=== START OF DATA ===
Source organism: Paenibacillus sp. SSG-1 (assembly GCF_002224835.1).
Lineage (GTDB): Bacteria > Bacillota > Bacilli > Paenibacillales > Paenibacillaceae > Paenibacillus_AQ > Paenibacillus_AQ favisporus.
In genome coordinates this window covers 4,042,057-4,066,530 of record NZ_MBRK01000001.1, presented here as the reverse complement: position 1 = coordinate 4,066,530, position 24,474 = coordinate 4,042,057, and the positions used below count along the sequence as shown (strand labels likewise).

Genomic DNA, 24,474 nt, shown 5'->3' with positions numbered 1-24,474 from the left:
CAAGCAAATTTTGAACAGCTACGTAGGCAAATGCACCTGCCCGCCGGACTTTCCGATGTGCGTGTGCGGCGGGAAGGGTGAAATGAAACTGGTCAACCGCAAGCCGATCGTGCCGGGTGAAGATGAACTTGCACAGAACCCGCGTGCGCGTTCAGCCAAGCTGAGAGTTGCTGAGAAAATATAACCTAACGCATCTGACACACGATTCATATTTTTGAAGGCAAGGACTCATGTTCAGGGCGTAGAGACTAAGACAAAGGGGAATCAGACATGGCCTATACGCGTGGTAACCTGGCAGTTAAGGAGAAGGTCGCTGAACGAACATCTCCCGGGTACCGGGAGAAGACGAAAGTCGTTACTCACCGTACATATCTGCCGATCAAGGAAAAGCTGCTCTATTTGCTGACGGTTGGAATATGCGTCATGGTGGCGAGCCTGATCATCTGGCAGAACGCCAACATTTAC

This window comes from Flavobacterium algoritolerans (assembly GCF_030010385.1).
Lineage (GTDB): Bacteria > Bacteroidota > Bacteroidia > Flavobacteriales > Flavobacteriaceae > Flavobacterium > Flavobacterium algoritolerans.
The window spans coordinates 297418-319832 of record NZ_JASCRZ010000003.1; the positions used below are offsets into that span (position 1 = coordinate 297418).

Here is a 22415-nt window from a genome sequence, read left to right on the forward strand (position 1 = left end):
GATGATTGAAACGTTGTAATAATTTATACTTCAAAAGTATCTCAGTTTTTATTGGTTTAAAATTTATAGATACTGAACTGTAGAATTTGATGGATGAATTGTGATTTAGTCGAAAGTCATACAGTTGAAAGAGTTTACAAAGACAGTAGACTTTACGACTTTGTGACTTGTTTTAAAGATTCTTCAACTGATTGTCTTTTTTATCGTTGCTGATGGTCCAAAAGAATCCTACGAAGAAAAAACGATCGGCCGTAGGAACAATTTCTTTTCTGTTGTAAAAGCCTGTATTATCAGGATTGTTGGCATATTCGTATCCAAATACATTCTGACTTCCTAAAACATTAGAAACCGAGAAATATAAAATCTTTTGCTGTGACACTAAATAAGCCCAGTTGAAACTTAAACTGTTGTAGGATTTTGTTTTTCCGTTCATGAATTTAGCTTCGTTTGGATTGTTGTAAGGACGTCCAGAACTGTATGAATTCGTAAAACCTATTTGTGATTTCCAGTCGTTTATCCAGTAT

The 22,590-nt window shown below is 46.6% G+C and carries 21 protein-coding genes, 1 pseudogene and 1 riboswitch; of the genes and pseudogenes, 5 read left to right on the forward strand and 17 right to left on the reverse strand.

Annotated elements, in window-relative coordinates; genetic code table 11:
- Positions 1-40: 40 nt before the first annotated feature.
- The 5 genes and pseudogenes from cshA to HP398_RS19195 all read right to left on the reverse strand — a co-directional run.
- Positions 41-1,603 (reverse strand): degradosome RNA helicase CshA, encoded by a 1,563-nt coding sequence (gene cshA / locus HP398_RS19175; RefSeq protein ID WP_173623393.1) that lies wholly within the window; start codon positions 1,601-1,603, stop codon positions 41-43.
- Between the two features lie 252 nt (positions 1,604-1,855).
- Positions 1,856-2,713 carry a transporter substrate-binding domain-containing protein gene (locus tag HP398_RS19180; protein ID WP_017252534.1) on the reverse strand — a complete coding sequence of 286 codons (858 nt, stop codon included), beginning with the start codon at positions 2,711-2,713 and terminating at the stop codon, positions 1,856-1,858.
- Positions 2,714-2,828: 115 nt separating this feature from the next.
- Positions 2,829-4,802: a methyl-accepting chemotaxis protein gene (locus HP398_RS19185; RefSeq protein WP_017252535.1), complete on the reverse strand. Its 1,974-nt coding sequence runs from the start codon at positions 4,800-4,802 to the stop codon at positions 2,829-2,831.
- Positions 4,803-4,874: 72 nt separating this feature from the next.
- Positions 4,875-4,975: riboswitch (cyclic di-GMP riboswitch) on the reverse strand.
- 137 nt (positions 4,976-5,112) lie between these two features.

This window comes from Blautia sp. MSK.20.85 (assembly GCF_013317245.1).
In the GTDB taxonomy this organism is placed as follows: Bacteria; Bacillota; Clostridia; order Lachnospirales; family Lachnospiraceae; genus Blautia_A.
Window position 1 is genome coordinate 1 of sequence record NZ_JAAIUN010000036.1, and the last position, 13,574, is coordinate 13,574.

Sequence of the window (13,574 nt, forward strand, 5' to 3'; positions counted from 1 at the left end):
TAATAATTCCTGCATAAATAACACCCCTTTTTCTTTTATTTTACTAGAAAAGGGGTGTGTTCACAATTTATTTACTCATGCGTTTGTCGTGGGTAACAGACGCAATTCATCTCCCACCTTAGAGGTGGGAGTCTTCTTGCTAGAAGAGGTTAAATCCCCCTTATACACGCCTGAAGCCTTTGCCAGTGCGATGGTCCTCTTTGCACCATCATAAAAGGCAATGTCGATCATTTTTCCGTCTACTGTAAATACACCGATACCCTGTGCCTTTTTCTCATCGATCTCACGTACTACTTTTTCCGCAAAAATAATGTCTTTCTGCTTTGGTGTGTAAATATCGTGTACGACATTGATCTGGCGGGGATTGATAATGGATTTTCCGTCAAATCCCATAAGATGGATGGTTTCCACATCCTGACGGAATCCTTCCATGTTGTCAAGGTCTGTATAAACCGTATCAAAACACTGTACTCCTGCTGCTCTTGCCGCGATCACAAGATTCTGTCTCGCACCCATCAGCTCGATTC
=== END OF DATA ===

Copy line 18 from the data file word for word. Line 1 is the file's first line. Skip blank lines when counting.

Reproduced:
- Positions 2,714-2,828: 115 nt separating this feature from the next.